I’ve had a blog for two years, and I didn’t even know.
It’s like this.
Some blogs require that you register with them via Google or WordPress or someone before you can comment. So I registered with WordPress to get a password, and they said “Wanna blog?” and I said “Why not?” and went through the motions, and then forgot about it. Then at Climate Audit, I noticed my name comes up automatically at the top of the page, so I clicked on it to see what it was all about, and ended up on my own blog, which was marked “under construction”.
Under construction? First I’d heard about it. And the worst of it was, 68 people had visited my blog before I even knew it existed. So I thought it was maybe time I got it together.
Up till now I’ve been an ardent, incessant, obsessive commenter on other people’s blogs. A parasite. A decorative mistletoe on the sturdy oak of climate scepticism. Now I’m putting down roots.
It’s not as if I hadn’t got things to say. Hundreds of pages I”ve already said on other blogs, not counting the stuff I’ve lost, or which has been deleted by moderators.
Here are links to the articles I’ve published on other people’s blogs.
The Union of Soviet Climate Change Writers
Moderation in Moderation: Comment is Free at The Guardian?
My Affair with George Monbiot: part 1
My Affair with George Monbiot: Part2
Who scrutinises the advice from government climate change advisers?
Questions the Guardian climate debate didn’t answer
Climategate2: Taking Your Argument to the Public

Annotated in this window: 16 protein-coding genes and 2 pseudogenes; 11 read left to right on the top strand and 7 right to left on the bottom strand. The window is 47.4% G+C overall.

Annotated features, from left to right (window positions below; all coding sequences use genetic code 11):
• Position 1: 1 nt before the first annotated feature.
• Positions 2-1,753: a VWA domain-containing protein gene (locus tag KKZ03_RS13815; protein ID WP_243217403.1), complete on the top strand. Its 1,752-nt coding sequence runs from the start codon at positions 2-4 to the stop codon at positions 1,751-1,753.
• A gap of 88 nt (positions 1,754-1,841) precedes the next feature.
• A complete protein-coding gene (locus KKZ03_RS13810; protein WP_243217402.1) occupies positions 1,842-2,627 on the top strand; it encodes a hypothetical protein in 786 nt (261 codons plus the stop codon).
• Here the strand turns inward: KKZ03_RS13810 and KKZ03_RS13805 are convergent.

Christmas Football in No-mans-land
Dr Adam Corner talks with Geoff Chambers – Discussion 2
It’s a f*ct. We’re f*cked
Several are attacks on Guardian activist and former investigative journalist George Monbiot. Then there are two dialogues with psychologist and Guardian journalist and activist Adam Corner, and a critique of Royal Court thespian and doom monger Professor Stephen Emmott.
There’s a common theme running through them. They’re not about climate change. I’m not interested in climate change. Climate change is boring.
I’m interested in lots of things, for instance art history and foreign languages (and also politics, but I’ll leave that for later). These articles are attacks on people who think that climate change is so important that an interest in art history and foreign languages is a frivolous conceit. These people belong to my world, my social class, my political tendency, often my generation. I understand them.
To paraphrase Professor Emmott, these people are f*cking dangerous.